Skin Tag Removal: How Long To Heal

Are you considering getting your skin tags removed but wondering about the skin tag removal and how long it takes to heal it? With the right aftercare, skin tag removal sites can heal relatively quickly, within 1-2 weeks.

Getting skin tags removed is a common cosmetic procedure. While usually harmless, these small, soft growths can become irritated by jewellery or clothing and may bleed or become infected. Their appearance may also cause self-consciousness about your appearance. Fortunately, skin tag removal is a simple outpatient procedure.

How Skin Tags are Removed

There are a few methods your dermatologist may use to remove skin tags, showcasing the different techniques of removing skin tags.


Liquid nitrogen is applied to “freeze off” the tag. The dead tissue then sheds within 1-2 weeks. This is effective for small tags with thin stalks.

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An electric current or chemical solution burns through the tag stalk. A scab forms and drops off, allowing new skin to form.


Your doctor may snip off the tag with sterile scissors or a scalpel. Bleeding is minimal.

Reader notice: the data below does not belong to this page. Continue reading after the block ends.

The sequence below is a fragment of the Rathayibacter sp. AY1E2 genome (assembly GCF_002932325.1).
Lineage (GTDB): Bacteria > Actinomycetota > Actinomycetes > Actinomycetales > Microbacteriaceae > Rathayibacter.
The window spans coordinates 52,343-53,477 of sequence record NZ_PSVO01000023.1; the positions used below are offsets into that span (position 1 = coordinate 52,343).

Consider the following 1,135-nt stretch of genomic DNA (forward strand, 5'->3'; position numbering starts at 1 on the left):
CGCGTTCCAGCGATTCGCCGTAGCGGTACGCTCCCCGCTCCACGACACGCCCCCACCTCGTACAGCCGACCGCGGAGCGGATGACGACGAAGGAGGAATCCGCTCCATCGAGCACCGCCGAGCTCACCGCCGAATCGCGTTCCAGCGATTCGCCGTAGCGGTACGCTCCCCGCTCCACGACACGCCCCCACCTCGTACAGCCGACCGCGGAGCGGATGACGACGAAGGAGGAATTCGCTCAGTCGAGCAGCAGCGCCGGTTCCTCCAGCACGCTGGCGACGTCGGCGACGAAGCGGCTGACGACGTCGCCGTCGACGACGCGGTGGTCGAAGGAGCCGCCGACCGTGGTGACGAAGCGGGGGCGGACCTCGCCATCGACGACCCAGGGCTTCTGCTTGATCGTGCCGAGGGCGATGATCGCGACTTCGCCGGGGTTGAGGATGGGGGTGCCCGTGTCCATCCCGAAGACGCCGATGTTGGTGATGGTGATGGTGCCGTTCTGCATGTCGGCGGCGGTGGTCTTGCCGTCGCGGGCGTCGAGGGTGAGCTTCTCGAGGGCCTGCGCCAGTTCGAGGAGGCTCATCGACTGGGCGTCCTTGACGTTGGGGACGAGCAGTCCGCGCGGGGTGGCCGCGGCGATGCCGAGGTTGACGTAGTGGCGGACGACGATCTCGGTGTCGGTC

Tying Off

A piece of clean, thin thread is tightly tied around the tag’s base. The lack of blood flow causes the tag to fall off within a few days.

What to Expect During Skin Tag Removal Healing

Healing times vary slightly depending on the removal technique:

  • Freezing: The site crusts over and sheds within 7-10 days.
  • Burning: A scab falls off within 10-14 days.
  • Cutting: The wound fully closes with new skin in 7-10 days.
  • Tying Off: The tag drops off in 3-5 days, and the site heals in 7-10 days.

Here’s a more detailed overview of the skin tag removal healing timeline:

Days 1- 3

Expect to see a small, open wound or scab where the skin tag was removed.

  • Applying antibiotic ointment and bandages helps protect the site.
  • Swelling, redness, and discomfort are common. Over-the-counter pain medication can help relieve this.

Days 4 – 7

In this phase, a scab typically forms over the wound and protects new skin growing underneath.

  • Scabbing and redness reach their peak around day 5 before starting to improve.
  • Keep the area clean and moisturised with petroleum jelly to prevent scab cracking.

Days 8 – 14

During this time span, the outer scab falls off, exposing fresh pink skin, and swelling goes down.

  • Apply sunscreen if going outdoors, as the new skin is highly vulnerable to sun damage.
  • Do not scratch or pick at scabs during the healing process! This can lead to scarring.

Weeks 2 – 3

At this point, you should see complete outer skin closure, with likely no remaining evidence a skin tag existed.

  • Infection risk is minimal by now.
  • Use scar creams containing vitamin E, silicone gels, etc, to minimise any lingering redness, irritation or scar tissue.

Aftercare Tips to Promote Healing

  • Gently cleanse removal sites daily, then apply antibiotic ointment.
  • Use petroleum jelly and keep it covered with a bandage until the scabbing falls off.
  • Take over-the-counter pain relievers as needed for discomfort.